David Mitchell - The thousand autumns of Jacob de Zoet

(Originally read 6 February 2011)
This might just be my favourite book. Regrettably, I read this during a time I'd stopped writing down my thoughts about books. It should be interesting to see what I can come up with almost two years afterwards. Because this book holds special memories for me I felt it couldn't be left unmentioned. So here goes, what makes this my favourite book?
First, I have a very clear recollection of how I started it. We were on a short sailing trip to Altea in Spain in the beginning of the year. In Holland it was still cold, but there the Spanish spring was already in the air during the afternoons. No wind that day, so we waited at the harbour. Most sailors then start talking shop, in other words, talk about sailing endlessly. This bores me. Luckily I'd taken my book along. I hadn't even started it yet, so I took a seat behind some boats (in the sun of course) and opened The thousand autumns of Jacob de Zoet.
Sometimes you read a book and you know after only a few pages: this is going to be perfect. Jacob de Zoet immediately felt good. I don't suppose I got very far that particular afternoon, what with bored sailors coming around for a chat and having to politely fend them off; I'm reading here! But like I said, the start was already very promising. You should probably say that this book takes some time to get into. David Mitchell has his own unique style - in this case having to portray Dutchmen speaking their language in an English book, an interesting dilemma I can tell you - and that always requires some extra thought. Fortunately, with every thought, you make this new world your own and start to understand it better. What's ideal about this is that main character Jacob de Zoet, a young Dutchman sent out to a very small island-colony off the coast of Japan, also has to understand a new world. This immediately creates a strong bond between reader and character. With this learning-game you get lured into the first part of the book, which is all about Jacob de Zoet discovering the island Dejima, getting to know his countrymen but especially coming into sparse contact with some of his Japanese neighbours. Their different cultures is what it's all about.
Halfway through the book the perspective suddenly shifts. Jacob de Zoet is put on hold, so to say, and we now follow his Japanese friend Orito, a disgraced midwife who's locked up in a mountain monastery. Here the plot takes a sharp turn and starts building up steam. Orito has to be freed and, what's more, English invaders threaten to capture Dejima from the Dutch. Once you reach this second part it's almost one rush to the end. Needless to say this makes for an exciting read.
What doesn't this book have? There's love, friendship, betrayal, war and corruption where two opposite cultures interact and clash. Personally I loved reading about such an obscure but highly interesting part of Dutch history (written by an Englishman!) and especially enjoyed some of the colonial battle scenes between the Dutch and the English (then again, I'm a sucker for war scenes). The nice thing is, however, that another reader might very well care more for Orito's predicaments in the monastery or her and Jacob's Japanese friend who tries everyting to get to her. In other words, there's something for everybody in this book, that's what I strongly believe.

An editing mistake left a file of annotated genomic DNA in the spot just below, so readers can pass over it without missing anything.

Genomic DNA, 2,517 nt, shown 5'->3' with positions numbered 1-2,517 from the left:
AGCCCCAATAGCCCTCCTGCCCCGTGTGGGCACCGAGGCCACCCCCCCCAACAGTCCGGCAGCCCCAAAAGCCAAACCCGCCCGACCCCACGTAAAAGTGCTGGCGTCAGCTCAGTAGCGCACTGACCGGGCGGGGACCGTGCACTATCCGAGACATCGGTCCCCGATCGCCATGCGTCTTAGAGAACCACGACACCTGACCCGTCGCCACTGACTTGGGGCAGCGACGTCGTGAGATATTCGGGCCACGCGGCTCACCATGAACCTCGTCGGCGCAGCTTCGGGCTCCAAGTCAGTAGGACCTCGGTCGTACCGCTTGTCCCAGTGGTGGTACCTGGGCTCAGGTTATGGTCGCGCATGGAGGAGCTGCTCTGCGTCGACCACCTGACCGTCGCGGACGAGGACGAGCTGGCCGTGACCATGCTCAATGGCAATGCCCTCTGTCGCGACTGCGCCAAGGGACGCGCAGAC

I realize I've used quite a few words to come to this conclusion, but I hope this clarifies my decision somewhat to name this website after Jacob de Zoet and why I go on about this book so much. I'm almost scared to read more by David Mitchell now. Although with a movie of his preceding book Cloud atlas in the cinemas I should certainly like to try.

21 November 2012

Sceptre, 2010


Jacob de Zoet on 2015-06-19 15:22

@groentje Cloud Atlas vond ik ook geweldig. Zijn nieuwe, The Bone Clocks, lijkt qua aanpak hierop. In het begin van dit boek had ik hetzelfde wow-gevoel. Maar tegen het einde raakte Mitchell me enigszins kwijt, zodat ik uiteindelijk eindigde met een tweeslachtig gevoel. Hierna wil ik graag Black Swann Green lezen, die lijkt me ook erg goed.Ik ben benieuwd wat jij van The Bone Clocks vond!

groentje on 2015-03-22 23:58

Heb je al meer gelezen van hem inmiddels? Zelf ben ik een fan van ALLES wat Mitchell heeft geschreven. Prachtig! Wat een schrijver! Cloud Atlas is mijn favoriet (de film heb ik niet dureven kijken, het boek is fantatstisch! Een caleidoscoop, in verschillende tijden en stijlen geschreven verhaallijnen die wel bij elkaar komen - en 'menskritisch' is het ook. Zijn allerlaatste roma schijnt zijn magnus opus te zijn. Die staat bovenaan mijn leeslijstje.

Jacob de Zoet on 2013-10-08 20:31

Ik ga het boek zeker nog herlezen. Misschien zou ik dat dan ook in het Nederlands kunnen doen. De vertaling is inderdaad veelgeroemd.

HaEs on 2013-10-08 13:13

Jammer dat je dit boek niet in het Nederlands gelezen hebt. Het is namelijk zo goed vertaald! Je hoort in het Nederlands van de Japanners het Nederlands van Japanners zoals ik dat ken terug. Dat vind ik heel knap gedaan.

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